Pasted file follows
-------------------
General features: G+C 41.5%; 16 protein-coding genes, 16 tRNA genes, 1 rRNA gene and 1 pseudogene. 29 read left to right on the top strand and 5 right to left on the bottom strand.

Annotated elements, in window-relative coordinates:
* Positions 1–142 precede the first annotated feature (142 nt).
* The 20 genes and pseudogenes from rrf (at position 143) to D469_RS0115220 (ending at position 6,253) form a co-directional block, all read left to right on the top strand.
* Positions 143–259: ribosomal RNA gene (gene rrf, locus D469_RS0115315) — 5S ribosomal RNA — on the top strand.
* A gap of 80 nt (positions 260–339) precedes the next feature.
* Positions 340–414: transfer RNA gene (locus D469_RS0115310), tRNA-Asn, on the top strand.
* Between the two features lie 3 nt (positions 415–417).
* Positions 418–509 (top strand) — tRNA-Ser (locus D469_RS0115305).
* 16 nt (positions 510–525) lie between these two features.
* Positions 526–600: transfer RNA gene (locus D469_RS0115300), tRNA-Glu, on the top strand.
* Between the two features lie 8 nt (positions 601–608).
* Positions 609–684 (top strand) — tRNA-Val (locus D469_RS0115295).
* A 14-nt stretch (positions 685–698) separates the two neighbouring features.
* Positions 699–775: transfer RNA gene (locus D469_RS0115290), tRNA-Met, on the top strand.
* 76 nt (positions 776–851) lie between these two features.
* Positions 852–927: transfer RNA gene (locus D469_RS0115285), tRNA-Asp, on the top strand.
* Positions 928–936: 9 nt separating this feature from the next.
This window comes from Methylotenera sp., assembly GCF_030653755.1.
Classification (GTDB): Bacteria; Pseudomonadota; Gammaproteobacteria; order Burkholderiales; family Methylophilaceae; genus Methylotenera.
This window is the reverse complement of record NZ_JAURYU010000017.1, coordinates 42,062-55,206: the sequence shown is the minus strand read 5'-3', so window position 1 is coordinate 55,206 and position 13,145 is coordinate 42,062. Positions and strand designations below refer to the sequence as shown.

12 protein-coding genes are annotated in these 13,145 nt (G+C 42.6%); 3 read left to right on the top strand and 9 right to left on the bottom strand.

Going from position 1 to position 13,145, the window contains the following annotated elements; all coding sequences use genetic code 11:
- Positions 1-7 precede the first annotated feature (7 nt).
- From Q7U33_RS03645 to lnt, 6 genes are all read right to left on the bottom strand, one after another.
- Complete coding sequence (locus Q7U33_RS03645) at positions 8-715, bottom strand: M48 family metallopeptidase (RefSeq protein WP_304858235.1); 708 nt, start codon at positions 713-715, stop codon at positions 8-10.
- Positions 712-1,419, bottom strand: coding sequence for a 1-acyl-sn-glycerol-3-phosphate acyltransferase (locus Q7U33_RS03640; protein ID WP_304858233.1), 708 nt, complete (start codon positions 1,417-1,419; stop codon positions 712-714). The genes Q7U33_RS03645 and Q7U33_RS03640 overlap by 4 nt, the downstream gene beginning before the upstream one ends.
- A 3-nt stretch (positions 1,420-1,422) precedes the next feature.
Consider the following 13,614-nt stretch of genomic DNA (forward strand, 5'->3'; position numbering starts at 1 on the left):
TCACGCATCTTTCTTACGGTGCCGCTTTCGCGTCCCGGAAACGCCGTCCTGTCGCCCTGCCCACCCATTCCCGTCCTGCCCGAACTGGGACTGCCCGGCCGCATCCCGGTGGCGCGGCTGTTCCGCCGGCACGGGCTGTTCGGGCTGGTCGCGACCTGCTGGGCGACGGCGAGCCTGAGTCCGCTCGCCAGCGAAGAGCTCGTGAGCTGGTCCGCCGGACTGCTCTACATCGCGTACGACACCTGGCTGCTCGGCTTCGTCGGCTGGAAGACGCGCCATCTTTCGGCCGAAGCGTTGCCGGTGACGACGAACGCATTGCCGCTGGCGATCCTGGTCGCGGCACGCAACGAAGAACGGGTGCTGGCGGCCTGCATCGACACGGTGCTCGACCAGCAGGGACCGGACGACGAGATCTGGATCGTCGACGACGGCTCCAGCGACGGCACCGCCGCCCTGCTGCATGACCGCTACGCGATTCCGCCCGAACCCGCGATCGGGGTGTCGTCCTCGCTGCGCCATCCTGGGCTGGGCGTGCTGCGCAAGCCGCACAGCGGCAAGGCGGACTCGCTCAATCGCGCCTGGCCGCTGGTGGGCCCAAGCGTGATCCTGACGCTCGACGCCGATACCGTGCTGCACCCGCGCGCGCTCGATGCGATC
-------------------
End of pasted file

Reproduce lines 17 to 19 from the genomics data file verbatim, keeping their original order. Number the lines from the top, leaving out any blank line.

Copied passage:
* Positions 852–927: transfer RNA gene (locus D469_RS0115285), tRNA-Asp, on the top strand.
* Positions 928–936: 9 nt separating this feature from the next.
This window comes from Methylotenera sp., assembly GCF_030653755.1.